At the 18th-annual Automotive Composites Conference & Exhibition (ACCE) sponsored by the Society of Plastics Engineers (SPE), a team comprised of automaker Groupe Renault (Boulogne-Billancourt, France), tier one Webasto SC (Les Châtelliers-Chateaumur, France), toolmaker and molder AARK-Shapers (La Séguinière, France), and resin supplier Polyscope Polymers (Geleen, The Netherlands) won the event’s People’s Choice award for the most innovative composite part chosen by conference attendees. The winning nomination was for the first composite guide rails on a rollerblind sunroof module for the panoramic roof on two models of multipurpose vehicles (MPVs) from Renault called the Scenic and the Grand Scenic and have been in commercial production since 2016. Representatives from Webasto and Polyscope accepted the award during closing ceremonies and also co-presented a technical paper on design and development of the guide rails.
The move from aluminium extrusions to thermoplastic composite lowered part weight and operating noise, simplified sunroof construction and installation on the vehicle assembly line, reduced costs, and increased headspace in the passenger compartment. Webasto engineered the injection molded rails to include a high level of functional integration while simultaneously reducing part count, assembly operations, and manufacturing time, cost, and complexity. XIRAN SGH30EB — a fiberglass-reinforced copolymer of styrene maleic anhydride and acrylonitrile butadiene styrene (GR-SMA/ABS) from Polyscope — was optimized both to ensure high bond strength to the polyurethane adhesive used to mount the glass to the module and the module to the body-in-white (BIW) roof structure, and to ensure high dimensional stability critical for smooth operation of the rollerblind. Clever tooling by AARK-Shapers enabled eight GR-SMA/ABS composite parts for the sunroof module to be molded in a family tool that also features modular blocks allowing both Scenic (five-seater) and Grand Scenic (seven-seater) rails to be molded in the same tool without using costly tooling action (slides) or separate tools. Each rail was molded in two pieces and ultrasonically welded after demolding.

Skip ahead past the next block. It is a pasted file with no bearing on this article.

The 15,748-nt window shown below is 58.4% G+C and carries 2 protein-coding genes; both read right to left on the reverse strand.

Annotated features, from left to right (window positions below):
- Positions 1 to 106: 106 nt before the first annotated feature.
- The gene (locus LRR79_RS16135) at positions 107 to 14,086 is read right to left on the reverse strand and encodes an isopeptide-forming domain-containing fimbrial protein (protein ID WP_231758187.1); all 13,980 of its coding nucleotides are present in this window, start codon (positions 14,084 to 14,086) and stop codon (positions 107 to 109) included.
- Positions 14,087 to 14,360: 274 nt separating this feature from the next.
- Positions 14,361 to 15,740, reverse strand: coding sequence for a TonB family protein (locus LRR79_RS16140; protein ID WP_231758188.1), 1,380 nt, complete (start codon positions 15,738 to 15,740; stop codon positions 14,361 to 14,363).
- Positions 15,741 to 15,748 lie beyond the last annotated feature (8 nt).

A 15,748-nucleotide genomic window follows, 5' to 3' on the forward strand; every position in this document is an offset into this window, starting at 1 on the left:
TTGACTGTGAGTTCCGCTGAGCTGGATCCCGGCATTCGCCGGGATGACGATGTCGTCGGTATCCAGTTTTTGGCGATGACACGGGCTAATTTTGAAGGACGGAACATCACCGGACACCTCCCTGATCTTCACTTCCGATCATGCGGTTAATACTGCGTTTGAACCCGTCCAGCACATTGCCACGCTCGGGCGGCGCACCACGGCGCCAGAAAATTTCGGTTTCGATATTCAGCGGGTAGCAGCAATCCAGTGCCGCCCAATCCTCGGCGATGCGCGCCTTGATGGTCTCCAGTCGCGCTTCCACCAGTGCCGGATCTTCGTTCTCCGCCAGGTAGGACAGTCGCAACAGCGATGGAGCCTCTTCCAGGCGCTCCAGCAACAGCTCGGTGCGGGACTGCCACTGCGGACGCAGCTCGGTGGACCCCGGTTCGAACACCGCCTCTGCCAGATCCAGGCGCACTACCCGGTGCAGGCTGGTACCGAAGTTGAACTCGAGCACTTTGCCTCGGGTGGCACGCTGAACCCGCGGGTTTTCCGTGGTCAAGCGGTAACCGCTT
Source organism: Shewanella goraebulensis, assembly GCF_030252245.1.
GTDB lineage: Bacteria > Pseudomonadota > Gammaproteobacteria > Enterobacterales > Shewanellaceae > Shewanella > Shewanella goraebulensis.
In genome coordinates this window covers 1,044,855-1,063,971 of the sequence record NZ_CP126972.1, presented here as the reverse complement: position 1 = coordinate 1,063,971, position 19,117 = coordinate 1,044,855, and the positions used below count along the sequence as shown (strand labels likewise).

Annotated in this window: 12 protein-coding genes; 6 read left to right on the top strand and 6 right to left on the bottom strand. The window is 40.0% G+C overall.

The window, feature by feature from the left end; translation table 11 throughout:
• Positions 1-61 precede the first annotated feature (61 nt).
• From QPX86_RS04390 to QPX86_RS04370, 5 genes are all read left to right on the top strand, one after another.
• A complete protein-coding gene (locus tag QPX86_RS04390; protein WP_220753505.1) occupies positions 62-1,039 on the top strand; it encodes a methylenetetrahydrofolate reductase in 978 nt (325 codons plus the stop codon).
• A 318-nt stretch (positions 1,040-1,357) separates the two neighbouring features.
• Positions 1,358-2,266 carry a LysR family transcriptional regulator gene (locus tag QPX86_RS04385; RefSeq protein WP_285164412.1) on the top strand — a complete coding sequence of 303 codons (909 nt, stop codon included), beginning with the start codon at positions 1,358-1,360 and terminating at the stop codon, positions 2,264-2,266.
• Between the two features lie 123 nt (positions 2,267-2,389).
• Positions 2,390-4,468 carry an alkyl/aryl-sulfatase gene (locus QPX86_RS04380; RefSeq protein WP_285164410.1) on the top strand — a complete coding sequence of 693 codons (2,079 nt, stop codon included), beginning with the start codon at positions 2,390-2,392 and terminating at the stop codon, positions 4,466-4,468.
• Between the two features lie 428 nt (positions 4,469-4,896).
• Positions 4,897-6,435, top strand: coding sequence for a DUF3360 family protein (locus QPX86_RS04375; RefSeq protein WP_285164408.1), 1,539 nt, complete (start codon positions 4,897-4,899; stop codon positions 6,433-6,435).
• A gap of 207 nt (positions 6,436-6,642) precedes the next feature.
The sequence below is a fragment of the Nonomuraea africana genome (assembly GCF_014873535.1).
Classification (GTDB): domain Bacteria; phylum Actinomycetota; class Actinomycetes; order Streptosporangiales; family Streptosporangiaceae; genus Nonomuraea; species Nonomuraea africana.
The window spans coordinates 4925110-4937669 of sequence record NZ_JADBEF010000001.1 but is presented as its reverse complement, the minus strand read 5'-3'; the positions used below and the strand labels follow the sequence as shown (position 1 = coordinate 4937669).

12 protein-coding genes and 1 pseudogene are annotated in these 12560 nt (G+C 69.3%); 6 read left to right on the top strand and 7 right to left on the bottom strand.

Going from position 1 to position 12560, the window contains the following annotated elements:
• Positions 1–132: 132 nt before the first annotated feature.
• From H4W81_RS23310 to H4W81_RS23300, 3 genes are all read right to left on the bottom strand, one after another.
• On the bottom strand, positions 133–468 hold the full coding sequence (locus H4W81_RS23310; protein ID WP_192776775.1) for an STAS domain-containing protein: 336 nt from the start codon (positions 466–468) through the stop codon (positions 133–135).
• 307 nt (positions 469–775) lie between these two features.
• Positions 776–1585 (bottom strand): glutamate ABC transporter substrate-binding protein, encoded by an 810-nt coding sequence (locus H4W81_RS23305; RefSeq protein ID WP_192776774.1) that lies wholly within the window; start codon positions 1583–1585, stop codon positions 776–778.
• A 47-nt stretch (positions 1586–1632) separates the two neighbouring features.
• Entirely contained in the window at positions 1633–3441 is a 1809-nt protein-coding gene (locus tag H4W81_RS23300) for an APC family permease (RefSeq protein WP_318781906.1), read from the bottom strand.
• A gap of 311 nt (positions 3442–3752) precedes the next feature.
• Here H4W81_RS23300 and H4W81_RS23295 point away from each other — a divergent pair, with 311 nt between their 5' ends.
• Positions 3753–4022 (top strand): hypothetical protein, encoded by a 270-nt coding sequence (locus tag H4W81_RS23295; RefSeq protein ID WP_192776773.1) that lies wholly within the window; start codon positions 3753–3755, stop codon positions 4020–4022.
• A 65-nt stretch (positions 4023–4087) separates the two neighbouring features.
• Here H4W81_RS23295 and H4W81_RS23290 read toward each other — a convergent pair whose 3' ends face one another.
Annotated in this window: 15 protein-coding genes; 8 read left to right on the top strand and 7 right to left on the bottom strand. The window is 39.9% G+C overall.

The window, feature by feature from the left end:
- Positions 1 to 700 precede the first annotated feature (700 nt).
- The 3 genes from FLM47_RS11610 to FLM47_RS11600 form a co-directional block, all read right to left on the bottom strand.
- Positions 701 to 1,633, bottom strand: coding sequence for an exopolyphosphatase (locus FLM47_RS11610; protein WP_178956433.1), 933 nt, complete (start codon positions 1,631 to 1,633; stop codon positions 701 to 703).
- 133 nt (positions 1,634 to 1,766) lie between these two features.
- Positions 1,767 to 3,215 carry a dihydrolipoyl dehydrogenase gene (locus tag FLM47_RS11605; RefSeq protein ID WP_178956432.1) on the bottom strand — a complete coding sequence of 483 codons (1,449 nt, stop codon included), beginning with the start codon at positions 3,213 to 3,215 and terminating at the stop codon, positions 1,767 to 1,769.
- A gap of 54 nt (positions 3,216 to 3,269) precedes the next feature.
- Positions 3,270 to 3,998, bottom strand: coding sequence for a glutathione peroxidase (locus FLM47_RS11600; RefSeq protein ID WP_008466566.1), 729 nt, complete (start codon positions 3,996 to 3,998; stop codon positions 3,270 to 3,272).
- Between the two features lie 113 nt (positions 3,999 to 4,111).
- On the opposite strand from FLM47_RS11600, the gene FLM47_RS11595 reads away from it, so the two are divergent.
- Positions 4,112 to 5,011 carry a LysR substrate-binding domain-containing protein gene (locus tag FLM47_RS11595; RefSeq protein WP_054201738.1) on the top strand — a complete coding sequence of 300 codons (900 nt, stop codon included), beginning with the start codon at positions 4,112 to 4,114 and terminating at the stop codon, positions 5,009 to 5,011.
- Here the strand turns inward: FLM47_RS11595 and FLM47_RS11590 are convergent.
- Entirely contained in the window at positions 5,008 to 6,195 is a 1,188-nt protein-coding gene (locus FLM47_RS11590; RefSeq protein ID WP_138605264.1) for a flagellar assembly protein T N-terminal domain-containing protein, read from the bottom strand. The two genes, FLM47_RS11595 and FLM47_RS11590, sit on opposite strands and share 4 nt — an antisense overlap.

At Renault’s assembly plant, the new sunroof system, including the rollerblind, arrives fully assembled and pretested as a one-piece unit that is robotically bonded to the roof, eliminating two-to-three assembly steps and allowing an operator to be reassigned. The initial system cost reduction is around 20%. However, the new module has fewer parts and is expected to reduce long-term warranty costs as indicated by lower parts/million (PPM) defects and higher quality already seen at Renault. Another benefit is that a Z-axis element-stack reduction of ≈13 mm was achieved because the whole module is adhesively bonded directly to the body-in-white (BIW) roof structure instead of the conventional two-to-three-step process where rails are fastened with screws to the BIW and the module is then fastened to the rails. This not only provides more working space on the assembly line for workers, but also gives taller vehicle occupants more headspace during vehicle use. Additionally, no grease was needed and noise/vibration/harshness (NVH) was reduced during sunshade operation. Like aluminium, the composite rails are fully recyclable, but less energy is needed to produce them initially and to recycle them at end of vehicle life.
Industries: Automotive & Road Transportation